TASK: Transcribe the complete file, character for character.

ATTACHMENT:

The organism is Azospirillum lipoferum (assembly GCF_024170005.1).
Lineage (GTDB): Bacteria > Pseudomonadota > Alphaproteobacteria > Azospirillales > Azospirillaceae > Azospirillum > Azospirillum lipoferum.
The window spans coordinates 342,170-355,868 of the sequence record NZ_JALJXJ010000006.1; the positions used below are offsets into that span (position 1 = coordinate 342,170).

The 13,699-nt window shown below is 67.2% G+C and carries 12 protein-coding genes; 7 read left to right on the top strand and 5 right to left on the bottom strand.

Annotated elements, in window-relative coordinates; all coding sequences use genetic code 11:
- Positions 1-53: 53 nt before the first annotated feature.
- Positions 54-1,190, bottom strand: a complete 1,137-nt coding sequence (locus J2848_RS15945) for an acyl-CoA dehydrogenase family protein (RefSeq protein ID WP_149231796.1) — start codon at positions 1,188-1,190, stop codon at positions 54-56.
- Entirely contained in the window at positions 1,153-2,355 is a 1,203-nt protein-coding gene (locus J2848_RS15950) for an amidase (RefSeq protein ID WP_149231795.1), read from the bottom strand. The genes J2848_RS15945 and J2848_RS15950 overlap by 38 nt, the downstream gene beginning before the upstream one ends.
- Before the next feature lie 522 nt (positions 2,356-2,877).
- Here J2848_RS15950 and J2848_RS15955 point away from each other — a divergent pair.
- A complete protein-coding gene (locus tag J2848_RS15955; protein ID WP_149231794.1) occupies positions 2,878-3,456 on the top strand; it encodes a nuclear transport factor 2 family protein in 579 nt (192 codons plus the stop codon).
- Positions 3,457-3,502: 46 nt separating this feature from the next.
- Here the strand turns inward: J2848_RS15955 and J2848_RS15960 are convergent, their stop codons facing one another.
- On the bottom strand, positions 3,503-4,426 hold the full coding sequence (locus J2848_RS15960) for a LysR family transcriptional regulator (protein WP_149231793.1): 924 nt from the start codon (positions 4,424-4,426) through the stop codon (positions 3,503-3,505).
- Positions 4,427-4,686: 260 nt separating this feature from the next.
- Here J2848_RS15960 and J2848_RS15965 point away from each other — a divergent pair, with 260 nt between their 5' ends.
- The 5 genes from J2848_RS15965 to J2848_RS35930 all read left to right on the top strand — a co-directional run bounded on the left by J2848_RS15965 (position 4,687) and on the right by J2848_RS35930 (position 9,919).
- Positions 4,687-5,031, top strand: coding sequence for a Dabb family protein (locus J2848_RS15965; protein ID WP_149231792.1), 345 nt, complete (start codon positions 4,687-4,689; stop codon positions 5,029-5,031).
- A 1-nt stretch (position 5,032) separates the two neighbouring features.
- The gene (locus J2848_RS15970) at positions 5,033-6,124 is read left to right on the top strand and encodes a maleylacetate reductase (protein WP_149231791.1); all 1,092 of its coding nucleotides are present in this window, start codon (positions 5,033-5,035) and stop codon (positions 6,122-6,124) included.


The organism is Azospirillum lipoferum (assembly GCF_024170005.1).
Lineage (GTDB): Bacteria > Pseudomonadota > Alphaproteobacteria > Azospirillales > Azospirillaceae > Azospirillum > Azospirillum lipoferum.
The window spans coordinates 342,170-355,868 of the sequence record NZ_JALJXJ010000006.1; the positions used below are offsets into that span (position 1 = coordinate 342,170).

The 13,699-nt window shown below is 67.2% G+C and carries 12 protein-coding genes; 7 read left to right on the top strand and 5 right to left on the bottom strand.

Annotated elements, in window-relative coordinates; all coding sequences use genetic code 11:
- Positions 1-53: 53 nt before the first annotated feature.
- Positions 54-1,190, bottom strand: a complete 1,137-nt coding sequence (locus J2848_RS15945) for an acyl-CoA dehydrogenase family protein (RefSeq protein ID WP_149231796.1) — start codon at positions 1,188-1,190, stop codon at positions 54-56.
- Entirely contained in the window at positions 1,153-2,355 is a 1,203-nt protein-coding gene (locus J2848_RS15950) for an amidase (RefSeq protein ID WP_149231795.1), read from the bottom strand. The genes J2848_RS15945 and J2848_RS15950 overlap by 38 nt, the downstream gene beginning before the upstream one ends.
- Before the next feature lie 522 nt (positions 2,356-2,877).
- Here J2848_RS15950 and J2848_RS15955 point away from each other — a divergent pair.
- A complete protein-coding gene (locus tag J2848_RS15955; protein ID WP_149231794.1) occupies positions 2,878-3,456 on the top strand; it encodes a nuclear transport factor 2 family protein in 579 nt (192 codons plus the stop codon).
- Positions 3,457-3,502: 46 nt separating this feature from the next.
- Here the strand turns inward: J2848_RS15955 and J2848_RS15960 are convergent, their stop codons facing one another.
- On the bottom strand, positions 3,503-4,426 hold the full coding sequence (locus J2848_RS15960) for a LysR family transcriptional regulator (protein WP_149231793.1): 924 nt from the start codon (positions 4,424-4,426) through the stop codon (positions 3,503-3,505).
- Positions 4,427-4,686: 260 nt separating this feature from the next.
- Here J2848_RS15960 and J2848_RS15965 point away from each other — a divergent pair, with 260 nt between their 5' ends.
- The 5 genes from J2848_RS15965 to J2848_RS35930 all read left to right on the top strand — a co-directional run bounded on the left by J2848_RS15965 (position 4,687) and on the right by J2848_RS35930 (position 9,919).
- Positions 4,687-5,031, top strand: coding sequence for a Dabb family protein (locus J2848_RS15965; protein ID WP_149231792.1), 345 nt, complete (start codon positions 4,687-4,689; stop codon positions 5,029-5,031).
- A 1-nt stretch (position 5,032) separates the two neighbouring features.
- The gene (locus J2848_RS15970) at positions 5,033-6,124 is read left to right on the top strand and encodes a maleylacetate reductase (protein WP_149231791.1); all 1,092 of its coding nucleotides are present in this window, start codon (positions 5,033-5,035) and stop codon (positions 6,122-6,124) included.